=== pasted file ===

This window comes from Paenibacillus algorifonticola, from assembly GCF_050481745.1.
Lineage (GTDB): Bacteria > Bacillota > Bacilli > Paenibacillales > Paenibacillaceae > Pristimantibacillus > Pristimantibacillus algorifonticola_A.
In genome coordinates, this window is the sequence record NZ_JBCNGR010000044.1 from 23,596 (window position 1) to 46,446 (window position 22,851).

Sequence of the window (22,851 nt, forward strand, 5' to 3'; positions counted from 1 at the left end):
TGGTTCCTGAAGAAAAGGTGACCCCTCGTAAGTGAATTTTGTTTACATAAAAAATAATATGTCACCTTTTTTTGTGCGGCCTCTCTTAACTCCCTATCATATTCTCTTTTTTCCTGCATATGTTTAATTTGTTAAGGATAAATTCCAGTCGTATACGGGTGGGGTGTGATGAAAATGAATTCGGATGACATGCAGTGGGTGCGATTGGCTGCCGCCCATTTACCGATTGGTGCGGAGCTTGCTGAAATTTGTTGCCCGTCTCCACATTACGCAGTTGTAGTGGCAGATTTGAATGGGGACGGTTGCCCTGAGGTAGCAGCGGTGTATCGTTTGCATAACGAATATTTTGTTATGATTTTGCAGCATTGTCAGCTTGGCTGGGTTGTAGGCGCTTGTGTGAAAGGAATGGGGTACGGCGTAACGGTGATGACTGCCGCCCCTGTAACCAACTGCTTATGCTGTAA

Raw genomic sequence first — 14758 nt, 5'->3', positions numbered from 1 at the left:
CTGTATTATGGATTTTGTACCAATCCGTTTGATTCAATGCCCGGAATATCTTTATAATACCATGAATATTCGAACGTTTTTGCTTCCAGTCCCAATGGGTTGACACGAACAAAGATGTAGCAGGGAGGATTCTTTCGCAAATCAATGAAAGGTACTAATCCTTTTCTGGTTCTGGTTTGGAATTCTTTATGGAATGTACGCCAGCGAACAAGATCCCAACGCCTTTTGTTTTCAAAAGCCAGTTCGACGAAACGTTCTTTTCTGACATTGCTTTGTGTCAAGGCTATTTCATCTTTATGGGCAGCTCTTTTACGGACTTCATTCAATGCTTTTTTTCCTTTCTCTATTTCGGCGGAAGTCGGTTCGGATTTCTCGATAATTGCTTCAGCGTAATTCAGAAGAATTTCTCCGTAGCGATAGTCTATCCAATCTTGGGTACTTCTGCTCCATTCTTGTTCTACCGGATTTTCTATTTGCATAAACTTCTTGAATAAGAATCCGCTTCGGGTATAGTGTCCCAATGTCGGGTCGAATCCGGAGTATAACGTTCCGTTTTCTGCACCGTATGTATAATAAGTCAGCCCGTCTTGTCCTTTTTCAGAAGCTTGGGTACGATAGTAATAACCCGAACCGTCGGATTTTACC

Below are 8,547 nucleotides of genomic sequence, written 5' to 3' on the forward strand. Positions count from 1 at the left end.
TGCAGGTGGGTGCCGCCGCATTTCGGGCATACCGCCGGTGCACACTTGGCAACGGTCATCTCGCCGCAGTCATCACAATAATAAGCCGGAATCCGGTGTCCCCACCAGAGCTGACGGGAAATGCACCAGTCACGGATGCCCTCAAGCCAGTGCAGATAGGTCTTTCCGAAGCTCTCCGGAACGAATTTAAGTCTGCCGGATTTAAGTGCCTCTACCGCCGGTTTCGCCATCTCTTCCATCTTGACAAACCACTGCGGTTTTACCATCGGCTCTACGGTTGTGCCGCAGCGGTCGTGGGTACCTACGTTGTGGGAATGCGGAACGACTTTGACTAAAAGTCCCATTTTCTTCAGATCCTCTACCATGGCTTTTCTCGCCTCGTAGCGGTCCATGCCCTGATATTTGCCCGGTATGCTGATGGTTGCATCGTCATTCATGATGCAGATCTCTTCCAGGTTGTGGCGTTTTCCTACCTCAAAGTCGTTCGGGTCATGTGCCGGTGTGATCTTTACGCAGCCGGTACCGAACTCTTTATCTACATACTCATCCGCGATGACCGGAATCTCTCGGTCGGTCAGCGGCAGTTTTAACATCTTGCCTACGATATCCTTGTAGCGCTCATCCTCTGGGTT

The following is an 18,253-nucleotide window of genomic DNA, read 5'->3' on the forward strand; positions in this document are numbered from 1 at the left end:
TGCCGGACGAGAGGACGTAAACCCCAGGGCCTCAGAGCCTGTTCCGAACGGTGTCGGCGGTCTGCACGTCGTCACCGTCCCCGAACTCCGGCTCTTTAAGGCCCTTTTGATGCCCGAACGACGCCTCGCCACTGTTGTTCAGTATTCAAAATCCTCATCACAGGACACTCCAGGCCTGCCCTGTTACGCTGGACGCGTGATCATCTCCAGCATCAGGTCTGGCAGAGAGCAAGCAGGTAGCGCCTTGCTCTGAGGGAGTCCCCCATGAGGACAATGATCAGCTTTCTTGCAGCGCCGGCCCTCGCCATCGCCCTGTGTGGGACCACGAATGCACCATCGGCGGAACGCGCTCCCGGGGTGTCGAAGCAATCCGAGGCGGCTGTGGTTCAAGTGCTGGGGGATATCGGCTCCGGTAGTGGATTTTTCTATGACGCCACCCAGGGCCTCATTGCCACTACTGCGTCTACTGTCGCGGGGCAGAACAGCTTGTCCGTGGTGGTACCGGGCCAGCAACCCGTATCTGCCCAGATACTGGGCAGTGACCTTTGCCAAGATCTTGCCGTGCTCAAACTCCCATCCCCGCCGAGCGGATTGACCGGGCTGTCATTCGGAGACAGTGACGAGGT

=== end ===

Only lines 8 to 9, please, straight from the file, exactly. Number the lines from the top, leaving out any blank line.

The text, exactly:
Below are 8,547 nucleotides of genomic sequence, written 5' to 3' on the forward strand. Positions count from 1 at the left end.
TGCAGGTGGGTGCCGCCGCATTTCGGGCATACCGCCGGTGCACACTTGGCAACGGTCATCTCGCCGCAGTCATCACAATAATAAGCCGGAATCCGGTGTCCCCACCAGAGCTGACGGGAAATGCACCAGTCACGGATGCCCTCAAGCCAGTGCAGATAGGTCTTTCCGAAGCTCTCCGGAACGAATTTAAGTCTGCCGGATTTAAGTGCCTCTACCGCCGGTTTCGCCATCTCTTCCATCTTGACAAACCACTGCGGTTTTACCATCGGCTCTACGGTTGTGCCGCAGCGGTCGTGGGTACCTACGTTGTGGGAATGCGGAACGACTTTGACTAAAAGTCCCATTTTCTTCAGATCCTCTACCATGGCTTTTCTCGCCTCGTAGCGGTCCATGCCCTGATATTTGCCCGGTATGCTGATGGTTGCATCGTCATTCATGATGCAGATCTCTTCCAGGTTGTGGCGTTTTCCTACCTCAAAGTCGTTCGGGTCATGTGCCGGTGTGATCTTTACGCAGCCGGTACCGAACTCTTTATCTACATACTCATCCGCGATGACCGGAATCTCTCGGTCGGTCAGCGGCAGTTTTAACATCTTGCCTACGATATCCTTGTAGCGCTCATCCTCTGGGTT